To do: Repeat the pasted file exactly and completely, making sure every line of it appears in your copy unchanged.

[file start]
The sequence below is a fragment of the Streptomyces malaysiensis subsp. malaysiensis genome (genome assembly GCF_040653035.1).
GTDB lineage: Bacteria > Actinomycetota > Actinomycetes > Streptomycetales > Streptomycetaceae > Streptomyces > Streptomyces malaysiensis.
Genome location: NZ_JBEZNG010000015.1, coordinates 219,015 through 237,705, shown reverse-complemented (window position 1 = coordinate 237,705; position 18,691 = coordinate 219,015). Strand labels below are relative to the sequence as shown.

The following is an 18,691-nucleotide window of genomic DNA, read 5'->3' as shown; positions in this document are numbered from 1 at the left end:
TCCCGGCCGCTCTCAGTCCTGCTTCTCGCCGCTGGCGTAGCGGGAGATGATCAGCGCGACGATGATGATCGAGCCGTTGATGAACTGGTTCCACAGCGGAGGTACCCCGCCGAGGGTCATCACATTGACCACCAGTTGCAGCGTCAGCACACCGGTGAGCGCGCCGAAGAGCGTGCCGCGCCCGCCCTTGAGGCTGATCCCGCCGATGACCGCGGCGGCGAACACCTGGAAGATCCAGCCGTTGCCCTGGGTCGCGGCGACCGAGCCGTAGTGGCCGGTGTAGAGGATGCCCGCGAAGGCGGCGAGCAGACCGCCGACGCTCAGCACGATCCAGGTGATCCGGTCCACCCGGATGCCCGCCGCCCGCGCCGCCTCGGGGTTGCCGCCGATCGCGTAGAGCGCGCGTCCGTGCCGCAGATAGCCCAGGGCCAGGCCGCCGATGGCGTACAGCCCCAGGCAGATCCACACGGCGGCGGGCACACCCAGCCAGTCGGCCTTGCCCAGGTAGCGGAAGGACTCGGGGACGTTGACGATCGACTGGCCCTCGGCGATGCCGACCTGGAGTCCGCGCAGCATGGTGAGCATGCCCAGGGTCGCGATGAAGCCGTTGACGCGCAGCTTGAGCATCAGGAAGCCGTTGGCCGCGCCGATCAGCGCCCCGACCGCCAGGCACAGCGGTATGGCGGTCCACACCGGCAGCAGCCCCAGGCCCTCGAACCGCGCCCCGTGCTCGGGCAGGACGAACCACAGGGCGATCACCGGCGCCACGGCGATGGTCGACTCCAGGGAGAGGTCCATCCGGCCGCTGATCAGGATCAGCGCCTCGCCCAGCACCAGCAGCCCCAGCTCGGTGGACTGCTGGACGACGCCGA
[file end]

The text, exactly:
The sequence below is a fragment of the Streptomyces malaysiensis subsp. malaysiensis genome (genome assembly GCF_040653035.1).
GTDB lineage: Bacteria > Actinomycetota > Actinomycetes > Streptomycetales > Streptomycetaceae > Streptomyces > Streptomyces malaysiensis.
Genome location: NZ_JBEZNG010000015.1, coordinates 219,015 through 237,705, shown reverse-complemented (window position 1 = coordinate 237,705; position 18,691 = coordinate 219,015). Strand labels below are relative to the sequence as shown.

The following is an 18,691-nucleotide window of genomic DNA, read 5'->3' as shown; positions in this document are numbered from 1 at the left end:
TCCCGGCCGCTCTCAGTCCTGCTTCTCGCCGCTGGCGTAGCGGGAGATGATCAGCGCGACGATGATGATCGAGCCGTTGATGAACTGGTTCCACAGCGGAGGTACCCCGCCGAGGGTCATCACATTGACCACCAGTTGCAGCGTCAGCACACCGGTGAGCGCGCCGAAGAGCGTGCCGCGCCCGCCCTTGAGGCTGATCCCGCCGATGACCGCGGCGGCGAACACCTGGAAGATCCAGCCGTTGCCCTGGGTCGCGGCGACCGAGCCGTAGTGGCCGGTGTAGAGGATGCCCGCGAAGGCGGCGAGCAGACCGCCGACGCTCAGCACGATCCAGGTGATCCGGTCCACCCGGATGCCCGCCGCCCGCGCCGCCTCGGGGTTGCCGCCGATCGCGTAGAGCGCGCGTCCGTGCCGCAGATAGCCCAGGGCCAGGCCGCCGATGGCGTACAGCCCCAGGCAGATCCACACGGCGGCGGGCACACCCAGCCAGTCGGCCTTGCCCAGGTAGCGGAAGGACTCGGGGACGTTGACGATCGACTGGCCCTCGGCGATGCCGACCTGGAGTCCGCGCAGCATGGTGAGCATGCCCAGGGTCGCGATGAAGCCGTTGACGCGCAGCTTGAGCATCAGGAAGCCGTTGGCCGCGCCGATCAGCGCCCCGACCGCCAGGCACAGCGGTATGGCGGTCCACACCGGCAGCAGCCCCAGGCCCTCGAACCGCGCCCCGTGCTCGGGCAGGACGAACCACAGGGCGATCACCGGCGCCACGGCGATGGTCGACTCCAGGGAGAGGTCCATCCGGCCGCTGATCAGGATCAGCGCCTCGCCCAGCACCAGCAGCCCCAGCTCGGTGGACTGCTGGACGACGCCGA